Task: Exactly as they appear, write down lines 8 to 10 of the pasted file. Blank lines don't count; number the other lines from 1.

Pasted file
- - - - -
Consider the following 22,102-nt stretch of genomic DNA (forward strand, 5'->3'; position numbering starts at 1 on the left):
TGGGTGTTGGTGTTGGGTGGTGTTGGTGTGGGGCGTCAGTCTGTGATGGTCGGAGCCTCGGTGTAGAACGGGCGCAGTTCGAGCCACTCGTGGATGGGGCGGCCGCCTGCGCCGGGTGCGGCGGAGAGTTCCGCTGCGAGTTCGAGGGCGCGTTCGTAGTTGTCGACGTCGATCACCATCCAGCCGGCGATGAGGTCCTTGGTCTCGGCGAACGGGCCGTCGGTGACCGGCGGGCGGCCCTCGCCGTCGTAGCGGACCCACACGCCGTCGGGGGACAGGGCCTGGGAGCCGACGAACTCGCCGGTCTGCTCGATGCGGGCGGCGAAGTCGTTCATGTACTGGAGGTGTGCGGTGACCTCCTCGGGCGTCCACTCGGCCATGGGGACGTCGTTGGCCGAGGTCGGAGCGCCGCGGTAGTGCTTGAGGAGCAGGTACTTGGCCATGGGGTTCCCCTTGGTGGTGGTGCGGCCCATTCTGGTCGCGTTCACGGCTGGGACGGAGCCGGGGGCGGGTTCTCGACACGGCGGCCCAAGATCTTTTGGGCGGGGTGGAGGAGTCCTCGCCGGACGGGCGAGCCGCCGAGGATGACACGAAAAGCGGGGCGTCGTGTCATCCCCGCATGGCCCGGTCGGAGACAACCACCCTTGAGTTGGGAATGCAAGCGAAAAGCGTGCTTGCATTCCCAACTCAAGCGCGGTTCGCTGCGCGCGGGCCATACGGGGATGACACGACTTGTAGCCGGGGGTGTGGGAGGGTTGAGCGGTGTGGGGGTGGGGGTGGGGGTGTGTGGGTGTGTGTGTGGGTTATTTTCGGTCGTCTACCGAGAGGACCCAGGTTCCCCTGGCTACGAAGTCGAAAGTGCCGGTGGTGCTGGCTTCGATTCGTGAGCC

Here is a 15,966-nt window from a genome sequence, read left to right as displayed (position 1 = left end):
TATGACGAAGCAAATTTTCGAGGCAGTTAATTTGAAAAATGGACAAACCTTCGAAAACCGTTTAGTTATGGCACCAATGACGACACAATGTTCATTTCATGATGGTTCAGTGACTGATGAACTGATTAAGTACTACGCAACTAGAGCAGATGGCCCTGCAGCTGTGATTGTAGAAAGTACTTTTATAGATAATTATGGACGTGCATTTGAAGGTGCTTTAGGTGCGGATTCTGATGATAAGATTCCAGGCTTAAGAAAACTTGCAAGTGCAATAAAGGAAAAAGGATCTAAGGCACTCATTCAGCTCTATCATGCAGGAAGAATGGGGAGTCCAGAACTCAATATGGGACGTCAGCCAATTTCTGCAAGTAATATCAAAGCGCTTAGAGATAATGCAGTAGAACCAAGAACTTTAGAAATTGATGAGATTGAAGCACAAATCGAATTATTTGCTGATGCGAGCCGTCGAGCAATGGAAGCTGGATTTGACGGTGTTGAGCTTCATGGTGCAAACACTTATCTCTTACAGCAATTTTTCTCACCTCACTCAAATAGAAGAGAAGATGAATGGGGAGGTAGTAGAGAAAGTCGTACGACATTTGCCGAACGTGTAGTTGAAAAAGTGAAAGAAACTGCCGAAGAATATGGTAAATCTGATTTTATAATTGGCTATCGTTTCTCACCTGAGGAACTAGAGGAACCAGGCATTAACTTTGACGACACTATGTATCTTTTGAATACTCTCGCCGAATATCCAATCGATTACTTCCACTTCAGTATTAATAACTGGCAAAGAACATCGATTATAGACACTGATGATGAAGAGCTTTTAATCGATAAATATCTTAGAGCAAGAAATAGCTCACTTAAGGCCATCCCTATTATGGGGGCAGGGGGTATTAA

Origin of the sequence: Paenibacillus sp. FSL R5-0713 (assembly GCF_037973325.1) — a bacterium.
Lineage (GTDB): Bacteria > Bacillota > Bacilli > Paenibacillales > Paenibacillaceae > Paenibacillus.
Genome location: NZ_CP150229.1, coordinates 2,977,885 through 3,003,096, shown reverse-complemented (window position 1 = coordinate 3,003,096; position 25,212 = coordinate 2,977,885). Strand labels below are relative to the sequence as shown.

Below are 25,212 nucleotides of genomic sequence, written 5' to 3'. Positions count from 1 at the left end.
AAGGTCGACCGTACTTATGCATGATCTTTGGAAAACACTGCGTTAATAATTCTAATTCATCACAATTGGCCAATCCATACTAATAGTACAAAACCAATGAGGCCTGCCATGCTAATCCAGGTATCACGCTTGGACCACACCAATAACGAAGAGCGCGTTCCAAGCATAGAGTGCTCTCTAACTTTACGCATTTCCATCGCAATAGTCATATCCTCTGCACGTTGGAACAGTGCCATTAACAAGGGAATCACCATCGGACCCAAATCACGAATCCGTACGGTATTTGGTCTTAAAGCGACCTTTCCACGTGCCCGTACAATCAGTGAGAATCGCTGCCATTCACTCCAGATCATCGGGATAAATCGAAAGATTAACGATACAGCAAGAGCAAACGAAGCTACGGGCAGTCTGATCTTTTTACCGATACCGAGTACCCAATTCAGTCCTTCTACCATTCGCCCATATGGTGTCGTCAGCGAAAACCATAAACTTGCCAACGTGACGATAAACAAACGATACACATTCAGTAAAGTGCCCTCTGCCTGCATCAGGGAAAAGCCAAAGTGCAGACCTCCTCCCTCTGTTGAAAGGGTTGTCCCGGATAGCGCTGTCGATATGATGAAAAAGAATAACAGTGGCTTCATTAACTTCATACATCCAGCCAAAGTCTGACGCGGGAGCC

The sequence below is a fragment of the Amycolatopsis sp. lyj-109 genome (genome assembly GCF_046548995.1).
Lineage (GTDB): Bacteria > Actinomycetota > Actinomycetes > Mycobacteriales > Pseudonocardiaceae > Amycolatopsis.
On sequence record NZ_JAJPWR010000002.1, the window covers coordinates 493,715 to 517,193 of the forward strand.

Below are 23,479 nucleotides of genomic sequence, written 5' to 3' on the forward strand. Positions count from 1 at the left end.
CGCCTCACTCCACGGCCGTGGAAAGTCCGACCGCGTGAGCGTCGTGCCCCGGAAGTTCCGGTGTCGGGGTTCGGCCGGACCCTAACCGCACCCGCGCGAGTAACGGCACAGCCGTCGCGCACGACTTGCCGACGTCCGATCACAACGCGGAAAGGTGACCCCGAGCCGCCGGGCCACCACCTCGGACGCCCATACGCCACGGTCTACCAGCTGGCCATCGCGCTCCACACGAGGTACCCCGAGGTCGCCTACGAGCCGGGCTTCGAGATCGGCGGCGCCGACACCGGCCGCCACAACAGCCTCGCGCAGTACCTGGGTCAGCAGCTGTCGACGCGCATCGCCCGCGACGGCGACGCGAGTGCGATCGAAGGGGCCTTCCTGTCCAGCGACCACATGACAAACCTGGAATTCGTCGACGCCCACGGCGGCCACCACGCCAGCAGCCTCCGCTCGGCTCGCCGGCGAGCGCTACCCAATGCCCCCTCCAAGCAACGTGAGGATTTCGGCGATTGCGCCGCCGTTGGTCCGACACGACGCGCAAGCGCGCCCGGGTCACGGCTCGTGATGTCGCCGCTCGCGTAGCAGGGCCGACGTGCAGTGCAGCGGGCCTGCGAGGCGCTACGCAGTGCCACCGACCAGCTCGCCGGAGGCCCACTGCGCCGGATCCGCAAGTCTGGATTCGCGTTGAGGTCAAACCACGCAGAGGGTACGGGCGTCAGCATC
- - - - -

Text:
Below are 25,212 nucleotides of genomic sequence, written 5' to 3'. Positions count from 1 at the left end.
AAGGTCGACCGTACTTATGCATGATCTTTGGAAAACACTGCGTTAATAATTCTAATTCATCACAATTGGCCAATCCATACTAATAGTACAAAACCAATGAGGCCTGCCATGCTAATCCAGGTATCACGCTTGGACCACACCAATAACGAAGAGCGCGTTCCAAGCATAGAGTGCTCTCTAACTTTACGCATTTCCATCGCAATAGTCATATCCTCTGCACGTTGGAACAGTGCCATTAACAAGGGAATCACCATCGGACCCAAATCACGAATCCGTACGGTATTTGGTCTTAAAGCGACCTTTCCACGTGCCCGTACAATCAGTGAGAATCGCTGCCATTCACTCCAGATCATCGGGATAAATCGAAAGATTAACGATACAGCAAGAGCAAACGAAGCTACGGGCAGTCTGATCTTTTTACCGATACCGAGTACCCAATTCAGTCCTTCTACCATTCGCCCATATGGTGTCGTCAGCGAAAACCATAAACTTGCCAACGTGACGATAAACAAACGATACACATTCAGTAAAGTGCCCTCTGCCTGCATCAGGGAAAAGCCAAAGTGCAGACCTCCTCCCTCTGTTGAAAGGGTTGTCCCGGATAGCGCTGTCGATATGATGAAAAAGAATAACAGTGGCTTCATTAACTTCATACATCCAGCCAAAGTCTGACGCGGGAGCC

The sequence below is a fragment of the Amycolatopsis sp. lyj-109 genome (genome assembly GCF_046548995.1).